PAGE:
Tatenda Taibu has, for one reason or another, spent a lot of his 36 years on the move.
Making waves as one of the first township boys to break into the Zimbabwe set-up; being named the first black captain of his country at the age of just 20; quitting over a pay dispute and having to flee with his family after some thinly-veiled threats from Mugabe’s ministers; coming back to the sport, then retiring again to focus more on his relationship with his god. It makes for a gripping autobiography, Keeper Of Faith.
But now, on Merseyside, Taibu finally feels settled.
“When you’ve got kids, they become the priority,” he explains. “When we moved to Merseyside, the boys really felt comfortable and they made friends quickly at their school. So for us, that’s the priority, and we’ve enjoyed the time we’ve been in Liverpool.”
Taibu is turning out for Formby and has contributed with both bat and ball to their flying start to the season.
His 6/11 against Colwyn Bay featured a hat-trick – and alerted many people to the fact he’s always been more than a wicketkeeper.
“If I wasn’t a keeper, I would have bowled more,” he says of his professional career. “Growing up, I used to keep for 15 overs, take off my pads and bowl, then keep again. I did that in the 2002 U19 World Cup when I was player of the tournament.
“It just so happened on the day I got the 6/11 that the pitch was a little bit green and it was moving both ways.”
His attitude calls to mind the exhaustingly enthusiastic kid at your club who wants to bowl every over and bat every position – someone who loves the game too much to ever not be involved in it.
And it’s a good job he loves it, because cricket – or, at least, cricket politics – hasn’t always been kind to Taibu.
Part of a golden generation from the townships, Taibu was picked for Zimbabwe entirely on merit, but thrust into the limelight through a combination of political expediency and there being no-one else available. Captaining a losing side in a failing system at such a tender age would have broken many cricketers, but Taibu remains stoical and positive throughout his story.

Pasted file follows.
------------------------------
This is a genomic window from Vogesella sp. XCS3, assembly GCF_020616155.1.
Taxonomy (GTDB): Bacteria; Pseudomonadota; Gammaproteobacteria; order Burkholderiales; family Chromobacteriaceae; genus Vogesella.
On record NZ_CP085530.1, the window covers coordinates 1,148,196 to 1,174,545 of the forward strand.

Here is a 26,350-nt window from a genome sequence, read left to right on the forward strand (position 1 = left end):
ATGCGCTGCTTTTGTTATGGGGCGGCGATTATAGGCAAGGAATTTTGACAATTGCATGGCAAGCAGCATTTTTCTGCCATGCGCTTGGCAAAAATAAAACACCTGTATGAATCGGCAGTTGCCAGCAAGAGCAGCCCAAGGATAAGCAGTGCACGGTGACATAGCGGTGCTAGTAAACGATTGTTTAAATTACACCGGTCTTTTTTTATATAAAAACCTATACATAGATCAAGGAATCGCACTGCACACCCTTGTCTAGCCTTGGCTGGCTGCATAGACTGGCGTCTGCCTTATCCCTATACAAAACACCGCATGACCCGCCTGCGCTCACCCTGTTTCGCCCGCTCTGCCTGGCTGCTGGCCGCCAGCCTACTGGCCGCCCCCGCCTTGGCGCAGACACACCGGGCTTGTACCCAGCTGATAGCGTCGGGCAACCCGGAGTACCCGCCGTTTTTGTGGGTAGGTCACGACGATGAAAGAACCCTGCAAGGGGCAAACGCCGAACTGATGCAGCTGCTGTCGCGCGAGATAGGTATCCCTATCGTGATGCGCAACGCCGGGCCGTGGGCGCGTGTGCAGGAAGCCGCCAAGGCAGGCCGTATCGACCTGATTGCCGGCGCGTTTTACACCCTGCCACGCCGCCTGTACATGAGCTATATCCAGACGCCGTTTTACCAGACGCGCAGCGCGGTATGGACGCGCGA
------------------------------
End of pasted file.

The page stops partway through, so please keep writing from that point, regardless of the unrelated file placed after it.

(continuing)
He says: “I think it goes back to my upbringing, having a father who was really tough, which I call tough love.
“I thought that prepared me to always look at the positives in life, and solutions rather than focusing on the problems at hand. So when I think of a bad patch, I would always try to look at the solution – how I could get out of that bad patch, especially if it was spending a bit more time in the nets, paying attention to detail when I was playing well, so that when I was playing badly I would always go back to my notes from when I was playing well.
“I’d look at myself and see what is the one technical thing that I was missing. I always found a way to focus on the solution.”
In his book, Taibu seems to linger more on the low points of his career, rather than the highs. It could be his Christian modesty – or it could just be the nature of the game.
“Generally, cricketers look at the failures more than the success, especially the batsmen,” he says.
“If you wanted to ask me how I got out, I’ll be able to tell you – but if you ask me the fours and sixes that I hit, there’ll be more of that but the negatives are what you always bear in mind.
“I never played for myself, I always played for the team, and because we had more failures as a team, I was focusing more on that than my personal success.
“It really didn’t have much of an impact, though at the end of the day I ended up with a decent career.”